If I had to choose a catchphrase for the world of work today, it would be a mashup of Back To The Future and The Fast And The Furious. It's not hard to see that the changes of tomorrow are coming fast (in many cases, they're already here), disrupting everything we thought we knew. For both employers and employees, the pandemic was the catalytic moment that transformed where and how we work, but the trends were there beforehand. I was recently interviewed on this topic by Authority magazine for its interview series, “Preparing For The Future Of Work,” and I shared my observations and predictions about the trends I'm seeing out in the field. I discuss many of them below, and you can read the entire interview here.
Photo courtesy of Jake Pollock/NY Times
In soccer. In football. In basketball. Now in ski patrols. More and more, women today are breaking barriers and smashing glass ceilings in fields that traditionally have been men-only, not just in sports but across all disciplines: business, politics, medicine, law, tech...the list goes on.
Which causes me to ask the question: Is one of the reasons women are finally making strides in male-controlled fields and changing the status quo the fact that men themselves are changing too? The February 11, 2021 New York Times article, "A Surge of Women in Ski Patrols, Once Nearly All Men," speaks to this point. It describes how "as the number of women in ski patrols has increased, so has acceptance that the service, a network of volunteer and professional organizations nationwide dominated by men for decades, is finally catching up to the times."
Photo courtesy of Julio Cortez/Associated Press
In the NFL, women are finally breaking through
In the February 4th issue of The New York Times, there was an article entitled, “These Women Were N.F.L. ‘Firsts.’ They’re Eager for Company.” It discusses the many “firsts” in the NFL from team CEO (Amy Trask of the Oakland Raiders) to coaches (Maral Javadifar, an assistant strength and conditioning coach, and Lori Locust, a defensive-line assistant, both for the Tampa Bay Buccaneers) to referee (Sarah Thomas who officiated Sunday’s Super Bowl) to the front office (Callie Brownson, chief of staff for the Cleveland Browns). And yet for all the shattering of glass ceilings, these groundbreaking women long for the day that being females in previously male-only roles in the NFL will be no big deal. Said Amy Task, who in 1997 became the Oakland Raiders chief executive and the first woman of that rank in the NFL, “What is really going to excite me is when this is no longer aberrational or when this is no longer something that’s noteworthy.”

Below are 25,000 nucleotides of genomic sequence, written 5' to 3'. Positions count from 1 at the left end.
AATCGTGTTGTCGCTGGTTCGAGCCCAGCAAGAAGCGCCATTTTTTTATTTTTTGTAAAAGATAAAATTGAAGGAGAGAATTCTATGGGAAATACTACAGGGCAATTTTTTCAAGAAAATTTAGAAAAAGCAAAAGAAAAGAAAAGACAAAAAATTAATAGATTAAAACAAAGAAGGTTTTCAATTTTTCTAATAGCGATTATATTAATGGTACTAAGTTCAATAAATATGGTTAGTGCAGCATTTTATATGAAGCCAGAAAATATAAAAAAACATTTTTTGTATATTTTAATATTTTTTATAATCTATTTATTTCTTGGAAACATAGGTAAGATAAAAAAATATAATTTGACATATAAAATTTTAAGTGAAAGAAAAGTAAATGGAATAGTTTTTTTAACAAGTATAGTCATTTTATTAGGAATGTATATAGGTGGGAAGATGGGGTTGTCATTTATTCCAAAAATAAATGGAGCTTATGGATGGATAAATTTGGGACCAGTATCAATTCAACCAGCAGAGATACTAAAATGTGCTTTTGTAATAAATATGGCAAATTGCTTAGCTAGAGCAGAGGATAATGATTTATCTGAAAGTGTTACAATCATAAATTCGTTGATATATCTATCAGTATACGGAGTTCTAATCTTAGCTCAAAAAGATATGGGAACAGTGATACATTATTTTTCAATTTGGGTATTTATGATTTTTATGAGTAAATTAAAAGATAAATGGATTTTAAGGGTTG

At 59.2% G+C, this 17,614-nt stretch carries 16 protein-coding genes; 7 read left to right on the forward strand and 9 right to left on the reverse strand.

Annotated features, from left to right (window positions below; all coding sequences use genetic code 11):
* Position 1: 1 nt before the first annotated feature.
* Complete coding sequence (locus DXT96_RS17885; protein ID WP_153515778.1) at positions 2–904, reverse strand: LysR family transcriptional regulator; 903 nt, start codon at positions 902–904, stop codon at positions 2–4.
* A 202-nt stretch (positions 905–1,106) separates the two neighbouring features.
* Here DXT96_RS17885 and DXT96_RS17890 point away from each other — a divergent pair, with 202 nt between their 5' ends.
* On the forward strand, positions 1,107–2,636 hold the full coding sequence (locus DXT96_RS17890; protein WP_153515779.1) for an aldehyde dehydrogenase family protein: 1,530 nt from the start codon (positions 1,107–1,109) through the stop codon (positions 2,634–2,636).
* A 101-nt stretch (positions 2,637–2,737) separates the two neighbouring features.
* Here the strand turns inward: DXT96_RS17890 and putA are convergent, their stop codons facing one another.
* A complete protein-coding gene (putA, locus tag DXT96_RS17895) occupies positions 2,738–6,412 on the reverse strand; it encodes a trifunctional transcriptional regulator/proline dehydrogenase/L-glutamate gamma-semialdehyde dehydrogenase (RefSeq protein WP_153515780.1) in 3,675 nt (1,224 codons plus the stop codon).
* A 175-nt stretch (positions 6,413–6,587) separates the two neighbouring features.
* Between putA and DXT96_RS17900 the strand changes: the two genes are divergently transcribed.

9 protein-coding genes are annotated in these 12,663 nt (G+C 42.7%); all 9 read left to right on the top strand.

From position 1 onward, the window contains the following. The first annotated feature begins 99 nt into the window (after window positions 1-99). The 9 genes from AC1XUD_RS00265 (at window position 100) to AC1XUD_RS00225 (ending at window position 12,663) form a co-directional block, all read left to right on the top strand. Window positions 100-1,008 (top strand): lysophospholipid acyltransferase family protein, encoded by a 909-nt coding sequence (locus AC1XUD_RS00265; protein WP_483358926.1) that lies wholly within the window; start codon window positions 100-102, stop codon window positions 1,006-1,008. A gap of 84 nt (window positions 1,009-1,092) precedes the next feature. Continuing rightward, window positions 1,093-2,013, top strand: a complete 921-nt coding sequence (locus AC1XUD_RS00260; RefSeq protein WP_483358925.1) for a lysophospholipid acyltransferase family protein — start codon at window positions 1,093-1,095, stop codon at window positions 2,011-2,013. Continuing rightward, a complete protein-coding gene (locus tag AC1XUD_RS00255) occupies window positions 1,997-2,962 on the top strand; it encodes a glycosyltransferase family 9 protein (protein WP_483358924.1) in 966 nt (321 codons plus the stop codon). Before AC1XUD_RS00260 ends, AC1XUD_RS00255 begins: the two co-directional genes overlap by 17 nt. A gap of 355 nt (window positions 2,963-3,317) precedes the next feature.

Photo courtesy of The Associated Press
Last week there was big news concerning the NFL’s Super Bowl. Sarah Thomas — the first woman to officiate a major college football game, the first to officiate a bowl game, the first to officiate in a Big Ten stadium, the first full-time female official in NFL history and the first to officiate an NFL playoff game — has been named to the referee crew for the 2021 Super Bowl, having officiated NFL games since 2015. Talk about a glass ceiling being smashed! This puts a woman squarely in the arena of what has traditionally been a men-only sport.
As Thomas told Steve Wyche of NFL NFL Total Access, “If you grade out at the top of your game, and that’s what I want to do, every game I want to be at the top of my game, if that puts me #1 to work a Super Bowl, I want to earn it and I want to be there.”
Thomas has definitely earned it and definitely deserves to be there. For women officials everywhere, it’s about time!